We finished what we think is really our final stay in Palm Harbor on this adventure.
As usual, we had a lovely time and were made to feel most welcome by Doris and Bill. We did the usual sorts of things we’ve gotten used to doing there: Taking walks down to the water to watch the birds and crabs and fish and just enjoying the area by the water. This time, we had to focus on going early enough in the day to beat the heat, but we had some great sightings, including more leaping fish and a new kind of heron, we think a green heron.
We also had our usual fun dining out experiences, including one more trip to Molly Goodheads. For the first time, we sat outside to eat and were treated to music from a live band. Fortunately, they were playing at the restaurant across the street so we were able to enjoy the music while still being able to hold a conversation.
One evening, Bill had another obligation, so Doris, Angie and I walked to a pizza joint in historic downtown Palm Harbor, which is, well, about two blocks from the house. We had a wonderful meal. Angie and Doris shared a pizza with artichoke, chicken and goat cheese. I tried a little of it, but since I don’t like goat cheese cooked, I didn’t eat much. We also each had a house salad but I had mine with add-ons, including smoked salmon and (not cooked) goat cheese. In addition, Doris had some wine and Angie ordered a beer taster flight. One of the highlights of this was a pineapple cider, which was really good. Angie also tried a coconut beer and an espresso beer. She liked them both as samplers but said she wouldn’t necessarily want a whole pint of either of them.
One of the things we thought we were going to have to do while in Palm Harbor was ship a bike trailer back to Angie’s parents. We had borrowed it from them and brought it from Ohio expecting to use it when we got onto the self-contained part of the trip, but we decided not to undertake this stage for various reasons, including some Angie laid out in an earlier post, and our overall desire to be in something resembling our own space again. We tried to figure out a way we could pack the trailer into a box, and were getting ready to make our own box out of bike boxes when we checked what it would cost to send a box of these dimensions via FedEx: basically too much. So, we decided to try to see if we could fit it into the Subaru Forester that we are driving back to Colorado (Angie’s trusty car for many years now). Angie is an excellent packer, so she was able to make it fit, even with room to see out of the rear window. We will take the trailer back to Ohio when we go out there for Angie’s parents’ 50th anniversary celebration in July.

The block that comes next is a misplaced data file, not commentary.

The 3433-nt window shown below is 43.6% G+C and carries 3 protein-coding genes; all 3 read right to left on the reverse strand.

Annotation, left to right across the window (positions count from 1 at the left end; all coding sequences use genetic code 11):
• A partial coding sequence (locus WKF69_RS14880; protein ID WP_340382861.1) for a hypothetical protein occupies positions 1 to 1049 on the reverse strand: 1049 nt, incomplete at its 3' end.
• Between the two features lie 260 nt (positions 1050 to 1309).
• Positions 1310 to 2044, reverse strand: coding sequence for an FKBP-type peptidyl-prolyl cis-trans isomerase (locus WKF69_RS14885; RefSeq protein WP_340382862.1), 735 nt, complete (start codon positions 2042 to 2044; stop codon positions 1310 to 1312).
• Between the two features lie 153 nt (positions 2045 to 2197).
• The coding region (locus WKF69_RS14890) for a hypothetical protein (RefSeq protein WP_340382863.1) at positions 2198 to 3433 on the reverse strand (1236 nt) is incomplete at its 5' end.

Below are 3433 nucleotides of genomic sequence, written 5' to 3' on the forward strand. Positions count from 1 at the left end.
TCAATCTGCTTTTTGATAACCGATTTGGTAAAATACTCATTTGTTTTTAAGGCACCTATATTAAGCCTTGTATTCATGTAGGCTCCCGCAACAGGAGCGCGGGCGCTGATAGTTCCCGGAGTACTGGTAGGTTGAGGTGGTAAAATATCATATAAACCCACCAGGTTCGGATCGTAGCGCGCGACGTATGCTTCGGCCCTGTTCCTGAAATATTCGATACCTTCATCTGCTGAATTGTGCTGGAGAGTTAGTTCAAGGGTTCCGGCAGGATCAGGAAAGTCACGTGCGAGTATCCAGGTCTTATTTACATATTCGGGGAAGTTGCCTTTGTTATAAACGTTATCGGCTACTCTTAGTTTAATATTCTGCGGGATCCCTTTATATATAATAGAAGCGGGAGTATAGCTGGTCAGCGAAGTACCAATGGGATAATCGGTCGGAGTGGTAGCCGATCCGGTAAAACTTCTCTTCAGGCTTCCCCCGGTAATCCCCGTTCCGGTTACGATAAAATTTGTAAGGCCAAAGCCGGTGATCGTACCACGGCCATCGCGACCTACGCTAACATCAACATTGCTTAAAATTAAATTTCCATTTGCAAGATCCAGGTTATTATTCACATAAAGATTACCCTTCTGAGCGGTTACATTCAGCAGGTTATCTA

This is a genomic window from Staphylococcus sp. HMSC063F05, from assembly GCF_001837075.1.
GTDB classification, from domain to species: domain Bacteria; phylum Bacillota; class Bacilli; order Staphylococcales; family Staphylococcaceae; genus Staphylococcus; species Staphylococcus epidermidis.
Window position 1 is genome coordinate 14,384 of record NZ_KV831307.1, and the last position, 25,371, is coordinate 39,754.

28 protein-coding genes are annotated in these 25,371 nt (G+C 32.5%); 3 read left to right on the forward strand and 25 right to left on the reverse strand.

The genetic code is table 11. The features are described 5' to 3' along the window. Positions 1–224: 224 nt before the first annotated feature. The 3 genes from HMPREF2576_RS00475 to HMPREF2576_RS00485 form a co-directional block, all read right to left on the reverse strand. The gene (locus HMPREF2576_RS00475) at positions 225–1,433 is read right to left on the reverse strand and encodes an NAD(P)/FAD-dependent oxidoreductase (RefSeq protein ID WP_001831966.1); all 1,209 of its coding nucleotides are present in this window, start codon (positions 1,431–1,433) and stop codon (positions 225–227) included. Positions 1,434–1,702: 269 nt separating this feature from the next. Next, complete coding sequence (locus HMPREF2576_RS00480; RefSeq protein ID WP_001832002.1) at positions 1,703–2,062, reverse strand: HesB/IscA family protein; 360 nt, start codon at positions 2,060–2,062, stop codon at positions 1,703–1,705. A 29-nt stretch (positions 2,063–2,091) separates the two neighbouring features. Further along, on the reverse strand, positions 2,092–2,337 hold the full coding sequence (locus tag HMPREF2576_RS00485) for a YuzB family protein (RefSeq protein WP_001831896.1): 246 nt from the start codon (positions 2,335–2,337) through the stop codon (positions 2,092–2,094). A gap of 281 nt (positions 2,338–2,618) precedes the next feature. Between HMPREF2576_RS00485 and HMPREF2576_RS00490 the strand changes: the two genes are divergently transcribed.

We haven’t spent much time on this part of the trip thinking about what our plans are one the gap year is over. However, this escape from “real” life has given us a chance to free our minds about what we want to do with the next stage of our lives, to the point that we are sure that neither of us wants to go back to the same careers we had before, though I may do some consulting, since I’m still getting requests for my expertise in the translation and localization industry. Angie noted that the time we’ve spent with our retired relatives during our adventure has helped to confirm that we did the right thing by taking this time now to do what we wanted, perhaps even if we still aren’t quite sure what does come next. We have some ideas about that, which have to do with bicycling and the Central coast of California. We are hoping to give that some more definition over the next couple of months.